Webb Mountain Park
Monroe, Fairfield County, Connecticut
Source: Connecticut Forest and Park Association; Connecticut Walk Book


Take the Merritt Parkway and get off at 49 for Route 25 north. Turn right on Route 111 (Monroe Turnpike). Turn right onto East Village Road in East Village. (Turn left onto Webb Street and keep going straight on Old Fish House Road to get to Webb Mt. Park.)

Another parking area is on Thoreau Drive where there is limited parking. Instead of turning left onto Webb Street, go down farther and turn left onto Longfellow Road; drive 1.1 mile and turn left onto Bryant Lane; drive .1 mile and turn right onto Thoreau Drive; drive .3 of a mile and park near where you see the blue trail markers on the left side of the road, just before the home at #182 Thoreau Drive. (You hike north to Webb Mountain.)

Tom Ebersold sent in these directions:

I-95 to Exit 27A (Rts. 8/25 North) or Merritt Pkwy. (Rt. 15) to Exit 49N (from the south) or Exit 49 (from the north), which is Rt. 25 North. Take Rt. 25 to the end of the highway portion. Right onto Rt. 111 North and go for 5.2 miles to East Village Road. Take the left onto Webb Circle the second time you see it). Bear right onto Old Fish House Road and drive half a mile to the parking area.

A link to a map of the area and much more information may be found at  this address:


This is an out-and back trail. It goes way past Webb Mountain Park, going 5.33 miles in all. You can turn around any time you get tired.

The Paugussett Trail heads through Webb Mountain Park after going through. Indian Well State Park. Head east and turn left down an embankment between houses. After crossing a brook you are in Webb Mountain Park. You will cross trails red, yellow, yellow again, red, and then a brook. Crossing the park road you ascend climbing a one-hundred foot ledge. There is a view of the Stevenson Dam and Lake Zoar. At 2.26 miles the trail reaches a parking area on Route 34. (For more description of the Paugussett Trail see the Connecticut Walk Book.)

Or you can park outside the gate where there is a kiosk with a detailed map showing all the trails in the park.  Pick up the red trail that in a hemlock grove parallels the brook for quite a ways. A yellow trail loop goes off on the right (and will return to the same start if you stick to it). Staying on the trail, the orange trail starts on the right also. It returns to the red trail as the red trail crosses over the brook and heads uphill to a beautiful picnic area planted with lots of conifer trees, spruces and white pines. If you walk to the edge of the cliff, you can look down upon the railroad tracks. Heading farther north you can see the Housatonic River.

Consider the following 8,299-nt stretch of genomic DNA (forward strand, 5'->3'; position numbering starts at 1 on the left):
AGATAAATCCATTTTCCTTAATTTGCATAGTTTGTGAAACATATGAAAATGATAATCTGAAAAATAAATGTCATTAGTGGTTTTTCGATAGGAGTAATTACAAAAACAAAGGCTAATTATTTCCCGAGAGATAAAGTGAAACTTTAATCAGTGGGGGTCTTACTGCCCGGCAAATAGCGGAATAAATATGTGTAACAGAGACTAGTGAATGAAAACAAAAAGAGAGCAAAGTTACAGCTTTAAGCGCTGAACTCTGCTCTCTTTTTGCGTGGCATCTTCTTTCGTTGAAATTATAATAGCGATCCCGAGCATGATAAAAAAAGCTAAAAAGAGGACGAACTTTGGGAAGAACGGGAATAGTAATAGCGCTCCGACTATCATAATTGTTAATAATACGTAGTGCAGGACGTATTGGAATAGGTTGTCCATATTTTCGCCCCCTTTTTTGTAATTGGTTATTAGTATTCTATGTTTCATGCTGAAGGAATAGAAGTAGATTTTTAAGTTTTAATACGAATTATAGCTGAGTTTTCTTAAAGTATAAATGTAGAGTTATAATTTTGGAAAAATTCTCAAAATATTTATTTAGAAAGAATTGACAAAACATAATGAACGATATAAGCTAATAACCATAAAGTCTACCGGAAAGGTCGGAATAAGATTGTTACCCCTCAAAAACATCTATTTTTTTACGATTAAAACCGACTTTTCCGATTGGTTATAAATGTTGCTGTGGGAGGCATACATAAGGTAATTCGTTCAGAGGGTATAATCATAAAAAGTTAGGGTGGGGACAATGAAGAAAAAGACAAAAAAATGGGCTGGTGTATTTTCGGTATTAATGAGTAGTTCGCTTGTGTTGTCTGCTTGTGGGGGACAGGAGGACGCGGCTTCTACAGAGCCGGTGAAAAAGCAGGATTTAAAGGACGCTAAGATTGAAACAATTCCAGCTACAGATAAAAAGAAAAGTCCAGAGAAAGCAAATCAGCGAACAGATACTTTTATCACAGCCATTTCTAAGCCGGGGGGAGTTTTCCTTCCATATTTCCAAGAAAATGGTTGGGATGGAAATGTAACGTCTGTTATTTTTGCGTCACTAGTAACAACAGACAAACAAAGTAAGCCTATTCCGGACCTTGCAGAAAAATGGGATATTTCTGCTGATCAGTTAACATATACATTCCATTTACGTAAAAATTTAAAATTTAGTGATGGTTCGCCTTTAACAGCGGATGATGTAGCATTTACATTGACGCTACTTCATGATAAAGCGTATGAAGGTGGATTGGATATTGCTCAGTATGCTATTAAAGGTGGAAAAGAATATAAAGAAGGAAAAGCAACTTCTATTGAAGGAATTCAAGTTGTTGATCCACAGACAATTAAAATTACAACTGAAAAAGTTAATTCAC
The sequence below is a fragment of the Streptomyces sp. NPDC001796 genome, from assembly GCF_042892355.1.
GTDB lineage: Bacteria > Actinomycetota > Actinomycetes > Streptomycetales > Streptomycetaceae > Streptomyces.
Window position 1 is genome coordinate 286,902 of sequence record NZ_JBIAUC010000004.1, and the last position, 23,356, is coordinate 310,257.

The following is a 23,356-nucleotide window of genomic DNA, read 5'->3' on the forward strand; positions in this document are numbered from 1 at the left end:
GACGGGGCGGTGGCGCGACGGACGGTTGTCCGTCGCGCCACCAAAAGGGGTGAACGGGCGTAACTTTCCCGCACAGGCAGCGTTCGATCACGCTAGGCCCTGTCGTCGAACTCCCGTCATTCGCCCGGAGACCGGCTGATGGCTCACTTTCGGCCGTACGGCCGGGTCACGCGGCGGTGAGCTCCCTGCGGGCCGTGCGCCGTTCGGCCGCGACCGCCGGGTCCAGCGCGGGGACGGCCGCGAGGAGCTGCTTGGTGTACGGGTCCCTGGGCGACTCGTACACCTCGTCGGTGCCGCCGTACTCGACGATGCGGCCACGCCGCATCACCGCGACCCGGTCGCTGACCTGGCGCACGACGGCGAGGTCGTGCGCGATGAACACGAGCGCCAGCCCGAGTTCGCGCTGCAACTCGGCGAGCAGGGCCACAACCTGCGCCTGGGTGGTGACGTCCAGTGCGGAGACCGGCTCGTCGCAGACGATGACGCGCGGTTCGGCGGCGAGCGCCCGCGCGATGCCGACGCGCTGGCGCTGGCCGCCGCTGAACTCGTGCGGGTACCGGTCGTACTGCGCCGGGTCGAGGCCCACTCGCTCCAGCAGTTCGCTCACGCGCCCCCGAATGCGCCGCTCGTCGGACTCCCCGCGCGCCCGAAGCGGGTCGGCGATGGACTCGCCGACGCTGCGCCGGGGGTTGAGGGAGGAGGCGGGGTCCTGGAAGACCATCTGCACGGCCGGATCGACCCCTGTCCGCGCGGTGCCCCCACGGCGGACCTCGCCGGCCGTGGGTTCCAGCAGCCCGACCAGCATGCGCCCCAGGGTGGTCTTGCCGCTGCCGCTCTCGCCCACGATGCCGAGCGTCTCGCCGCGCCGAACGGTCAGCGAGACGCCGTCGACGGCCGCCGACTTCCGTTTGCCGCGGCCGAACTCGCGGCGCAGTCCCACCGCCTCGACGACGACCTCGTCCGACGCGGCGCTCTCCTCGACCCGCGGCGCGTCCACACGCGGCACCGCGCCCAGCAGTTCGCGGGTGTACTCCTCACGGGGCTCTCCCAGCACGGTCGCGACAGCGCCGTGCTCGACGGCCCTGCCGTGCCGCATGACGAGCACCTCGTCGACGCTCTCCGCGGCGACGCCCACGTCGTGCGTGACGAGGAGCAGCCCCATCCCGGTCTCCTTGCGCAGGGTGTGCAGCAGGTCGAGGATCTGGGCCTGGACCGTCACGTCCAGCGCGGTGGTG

Dr. Patrick L. Cooney (brief stop February 2, 2002)

Acer rubrum (red maple)
Acer saccharum (sugar maple)
Ailanthus altissima (tree-of-heaven)
Betula alleghaniensis (yellow birch)
Betula lenta (black birch)
Carya ovata (shagbark hickory)
Cornus florida (flowering dogwood)
Fagus grandifolia (American beech)
Fraxinus americana (white ash)
Juniperus virginiana (red cedar)
Liriodendron tulipifera (tulip tree)
Ostrya virginiana (American hop hornbeam)
Picea sp. (spruce)
Pinus resinosa (red pine)
Pinus strobus (white pine)
Platanus occidentalis (American sycamore)
Populus sp. (aspen)
Quercus alba (white oak)
Quercus prinus (chestnut oak)
Quercus rubra (red oak)
Quercus velutina (black oak)
Tsuga canadensis (eastern hemlock)

Chimaphila maculata (spotted wintergreen)
Berberis thunbergii (Japanese barberry)
Gaylussacia baccata (black huckleberry)
Hamamelis virginiana (witch hazel)
Lindera benzoin (spicebush)
Kalmia latifolia (mountain laurel)
Rubus occidentalis (black raspberry)
Vaccinium spp. (blueberry)
Viburnum acerifolium (maple-leaf viburnum)

Hepatica americana (round-leaved hepatica)
Monotropa uniflora (Indian pipe)

Lycopodium sp. (clubmoss)
Lycopodium lucidulum (shining clubmoss)
Polypodium sp. (Rock cap fern)
Polystichum acrostichoides (Christmas fern)


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